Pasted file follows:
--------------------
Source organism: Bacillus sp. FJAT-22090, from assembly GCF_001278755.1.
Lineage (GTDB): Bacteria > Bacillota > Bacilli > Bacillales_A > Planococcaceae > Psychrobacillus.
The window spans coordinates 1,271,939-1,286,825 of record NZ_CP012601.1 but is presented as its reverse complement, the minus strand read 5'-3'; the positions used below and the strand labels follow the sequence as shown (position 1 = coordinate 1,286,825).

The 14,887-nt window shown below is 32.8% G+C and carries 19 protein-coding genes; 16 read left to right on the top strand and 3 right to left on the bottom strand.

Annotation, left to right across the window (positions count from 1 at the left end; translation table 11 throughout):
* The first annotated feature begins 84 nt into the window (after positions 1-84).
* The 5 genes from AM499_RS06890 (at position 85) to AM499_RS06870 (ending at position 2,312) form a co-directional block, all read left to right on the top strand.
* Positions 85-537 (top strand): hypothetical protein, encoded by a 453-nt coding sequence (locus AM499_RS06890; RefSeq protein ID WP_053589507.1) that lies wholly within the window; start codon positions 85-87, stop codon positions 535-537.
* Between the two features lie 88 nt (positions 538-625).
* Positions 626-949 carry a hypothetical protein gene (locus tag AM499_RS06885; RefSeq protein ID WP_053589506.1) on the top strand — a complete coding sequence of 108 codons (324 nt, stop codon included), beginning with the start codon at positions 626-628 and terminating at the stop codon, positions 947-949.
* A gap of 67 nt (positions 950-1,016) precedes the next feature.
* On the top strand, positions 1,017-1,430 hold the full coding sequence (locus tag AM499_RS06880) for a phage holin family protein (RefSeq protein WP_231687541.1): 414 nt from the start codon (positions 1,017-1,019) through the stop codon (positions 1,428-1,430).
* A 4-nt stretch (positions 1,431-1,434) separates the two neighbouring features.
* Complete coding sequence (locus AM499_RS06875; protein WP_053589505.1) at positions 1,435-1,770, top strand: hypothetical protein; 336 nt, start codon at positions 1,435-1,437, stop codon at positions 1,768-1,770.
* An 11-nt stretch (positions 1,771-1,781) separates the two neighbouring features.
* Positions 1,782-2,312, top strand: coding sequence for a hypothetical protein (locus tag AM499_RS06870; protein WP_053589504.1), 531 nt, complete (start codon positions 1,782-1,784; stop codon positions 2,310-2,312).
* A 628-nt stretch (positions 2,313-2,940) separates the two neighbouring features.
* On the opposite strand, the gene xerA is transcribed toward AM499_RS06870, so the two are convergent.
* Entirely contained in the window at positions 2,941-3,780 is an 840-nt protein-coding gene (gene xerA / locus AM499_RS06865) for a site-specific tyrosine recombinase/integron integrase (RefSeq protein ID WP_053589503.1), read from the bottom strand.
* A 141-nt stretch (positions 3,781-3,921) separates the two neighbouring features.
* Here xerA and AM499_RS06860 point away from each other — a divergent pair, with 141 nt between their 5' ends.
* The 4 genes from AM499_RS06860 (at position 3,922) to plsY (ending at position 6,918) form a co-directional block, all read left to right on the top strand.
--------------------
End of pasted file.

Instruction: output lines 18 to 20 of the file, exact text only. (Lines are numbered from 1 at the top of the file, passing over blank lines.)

* On the opposite strand, the gene xerA is transcribed toward AM499_RS06870, so the two are convergent.
* Entirely contained in the window at positions 2,941-3,780 is an 840-nt protein-coding gene (gene xerA / locus AM499_RS06865) for a site-specific tyrosine recombinase/integron integrase (RefSeq protein ID WP_053589503.1), read from the bottom strand.
* A 141-nt stretch (positions 3,781-3,921) separates the two neighbouring features.